SummaryIn the third episode of the Specialty Pharmacy Stakeholder Perspectives podcast series, Avalere is joined by Dr. Colin Edgerton to discuss the specialty pharmacy dynamics with a focus on the provider outlook.
Kayla: Hello and welcome to Avalere’s third episode in a podcast series focused on specialty pharmacy stakeholder perspectives. My name is Kayla Amodeo, and I am an Associate Principal in the Policy practice at Avalere. Today, I am joined by Dr. Colin Edgerton, a founding member of Articularis Healthcare, the largest rheumatology practice in the United States (US), and also Executive Chairman of the American Rheumatology Network, a network of the largest rheumatology practice in the US who manage a group purchasing organization (GPO), a registry, and value-based contracting. I am also joined by John Neal, who recently joined Avalere as a Managing Director in the Market Access practice. In today’s episode, we will focus on navigating specialty pharmacy dynamics, with an emphasis on the provider outlook and through a market access lens.
To get us started, it is important to level set and understand the basic dynamics of how providers are navigating the specialty pharmacy landscape. I would like to start with you, John. Can you briefly touch on the current state of the business for specialty pharmacies? And Colin, I would love to hear your perspective as well.
John: Yes, sure Kayla, thank you. Hello everyone! Before COVID-19, specialty drug development was a big area of focus for many drug manufacturers. In fact, it was one of the fastest growing drug developments, with over 60% of new approvals happening in the specialty drug space. A lot of these drugs focus on long-term chronic conditions, and because of the cost complexity and management issues with these conditions, specialty pharmacies have become more involved in providing a holistic approach to patient management in collaboration with physicians and health systems. Pharmaceutical companies have also been involved in working with specialty pharmacies in chronic care condition management. They partner with specialty pharmacies for data purchasing, drug adherence services, and education for the management of patient issues (i.e., side effects, etc.). In the specialty pharmacy space, there has been a lot of consolidation, especially with specialty pharmacies like Accredo, CVS, and BriovaRx. All 3 have worked with Pharmacy Benefit Management (PBMs) to purchase many independent specialty pharmacies. Additionally, health systems and hospital systems have been expanding their ability to take care of patients with specialty pharmacies.
Kayla: Great, thank you! Colin, did you have additional perspectives given your firsthand experience with specialty pharmacies?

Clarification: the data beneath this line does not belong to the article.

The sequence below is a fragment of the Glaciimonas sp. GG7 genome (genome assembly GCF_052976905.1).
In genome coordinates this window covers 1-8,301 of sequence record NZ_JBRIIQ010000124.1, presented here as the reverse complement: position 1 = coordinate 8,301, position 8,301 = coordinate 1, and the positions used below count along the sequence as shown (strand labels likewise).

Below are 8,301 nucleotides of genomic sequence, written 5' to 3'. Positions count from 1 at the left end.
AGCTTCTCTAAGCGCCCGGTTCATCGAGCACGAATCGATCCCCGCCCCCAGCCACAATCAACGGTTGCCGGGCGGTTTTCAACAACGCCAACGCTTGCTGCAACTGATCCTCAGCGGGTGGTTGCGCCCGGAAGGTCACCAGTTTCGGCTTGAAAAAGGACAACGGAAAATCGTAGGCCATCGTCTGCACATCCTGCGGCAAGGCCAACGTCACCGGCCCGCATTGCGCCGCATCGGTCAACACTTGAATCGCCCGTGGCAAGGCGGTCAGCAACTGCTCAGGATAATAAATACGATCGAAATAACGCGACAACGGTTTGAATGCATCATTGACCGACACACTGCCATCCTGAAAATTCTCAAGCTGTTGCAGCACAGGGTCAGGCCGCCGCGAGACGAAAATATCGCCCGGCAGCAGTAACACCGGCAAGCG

Colin: Yes, absolutely. That is a great insight John. From the clinician perspective, provider contact with specialty pharmacy is largest centered on the prescribing and prior authorization process. Unfortunately, the prior authorization process is a massive burden for rheumatologist. It often requires trained and dedicated staff within the practice, so therefore any assistance specialty pharmacy can provide – whether that is filling out demographic information on the prior authorization (PA) forms, having an easy to use portal, or having rapid two-way communication with the practice to resolve PA data needs – to ease the PA process is always welcomed. Rheumatologists have been concerned and recognize that PA can be a major barrier to patients’ access. Any additional programs that tend to be layered on top of that process, particularly if they require additional clinician input, are generally viewed with skepticism given the burdens of the process. Another issue that John highlighted is the consolidation in the specialty pharmacy world. These consolidations have shifted the specialty pharmacy focus from seeing the physician or provider as the client, to the PBM or payer as the client. This becomes more apparent in the services or aid that the specialty pharmacy is offering the clinician, as it seems to be part of the PA process, rather than part of the solution.
Kayla: Thank you, Colin. I want to go deeper on dynamics surrounding COVID-19 impacts on American society. It has dominated most conversations. I would like to discuss any impacts this has on rheumatology practices. How will these impacts change how you are navigating the specialty pharmacy landscape?